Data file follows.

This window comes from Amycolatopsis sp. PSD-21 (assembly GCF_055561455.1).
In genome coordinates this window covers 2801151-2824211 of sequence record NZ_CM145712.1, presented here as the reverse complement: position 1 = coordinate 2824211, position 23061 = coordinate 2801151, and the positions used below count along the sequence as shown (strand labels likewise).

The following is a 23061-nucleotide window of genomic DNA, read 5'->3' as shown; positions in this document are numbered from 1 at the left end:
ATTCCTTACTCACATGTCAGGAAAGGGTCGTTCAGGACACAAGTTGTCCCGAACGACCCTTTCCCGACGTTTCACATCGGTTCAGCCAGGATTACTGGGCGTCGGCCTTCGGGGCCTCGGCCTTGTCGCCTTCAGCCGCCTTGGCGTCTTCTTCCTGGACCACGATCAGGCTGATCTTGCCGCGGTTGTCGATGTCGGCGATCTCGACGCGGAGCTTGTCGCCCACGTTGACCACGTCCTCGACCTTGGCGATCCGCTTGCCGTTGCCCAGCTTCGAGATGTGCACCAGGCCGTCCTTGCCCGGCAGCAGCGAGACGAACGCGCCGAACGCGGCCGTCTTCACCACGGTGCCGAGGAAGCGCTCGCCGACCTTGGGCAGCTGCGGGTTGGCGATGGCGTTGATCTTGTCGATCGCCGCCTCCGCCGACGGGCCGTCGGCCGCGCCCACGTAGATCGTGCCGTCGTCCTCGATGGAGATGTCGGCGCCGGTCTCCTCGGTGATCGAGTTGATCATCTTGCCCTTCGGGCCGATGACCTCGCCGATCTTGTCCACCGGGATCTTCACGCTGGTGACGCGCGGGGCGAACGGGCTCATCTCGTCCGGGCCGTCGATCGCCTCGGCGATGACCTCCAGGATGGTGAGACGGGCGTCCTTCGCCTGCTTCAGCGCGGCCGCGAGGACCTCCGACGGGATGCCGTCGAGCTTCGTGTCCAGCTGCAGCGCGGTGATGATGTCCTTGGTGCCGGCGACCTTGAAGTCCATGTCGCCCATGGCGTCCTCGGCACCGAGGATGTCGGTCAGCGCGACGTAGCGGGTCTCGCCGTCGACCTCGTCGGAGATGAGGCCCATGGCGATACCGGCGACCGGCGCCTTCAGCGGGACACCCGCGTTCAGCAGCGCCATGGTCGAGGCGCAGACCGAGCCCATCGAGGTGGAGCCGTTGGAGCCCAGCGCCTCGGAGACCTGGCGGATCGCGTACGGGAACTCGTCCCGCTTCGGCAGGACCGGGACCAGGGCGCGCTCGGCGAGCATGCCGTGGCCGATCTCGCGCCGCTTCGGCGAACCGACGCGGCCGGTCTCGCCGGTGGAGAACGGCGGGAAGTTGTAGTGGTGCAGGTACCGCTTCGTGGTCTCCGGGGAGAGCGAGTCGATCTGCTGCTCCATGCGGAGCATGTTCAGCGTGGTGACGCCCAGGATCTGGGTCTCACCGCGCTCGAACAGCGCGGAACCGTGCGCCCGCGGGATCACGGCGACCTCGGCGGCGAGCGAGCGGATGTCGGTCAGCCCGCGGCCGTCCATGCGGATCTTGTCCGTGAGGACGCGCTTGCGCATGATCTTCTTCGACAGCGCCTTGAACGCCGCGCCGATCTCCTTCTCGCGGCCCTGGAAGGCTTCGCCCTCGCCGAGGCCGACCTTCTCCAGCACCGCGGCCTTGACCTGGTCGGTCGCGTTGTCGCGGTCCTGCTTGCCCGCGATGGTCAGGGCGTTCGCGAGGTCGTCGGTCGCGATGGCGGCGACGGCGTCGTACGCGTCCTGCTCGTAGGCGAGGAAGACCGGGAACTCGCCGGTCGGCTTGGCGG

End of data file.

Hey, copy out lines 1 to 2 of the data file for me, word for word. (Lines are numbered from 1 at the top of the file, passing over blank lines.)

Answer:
This window comes from Amycolatopsis sp. PSD-21 (assembly GCF_055561455.1).
In genome coordinates this window covers 2801151-2824211 of sequence record NZ_CM145712.1, presented here as the reverse complement: position 1 = coordinate 2824211, position 23061 = coordinate 2801151, and the positions used below count along the sequence as shown (strand labels likewise).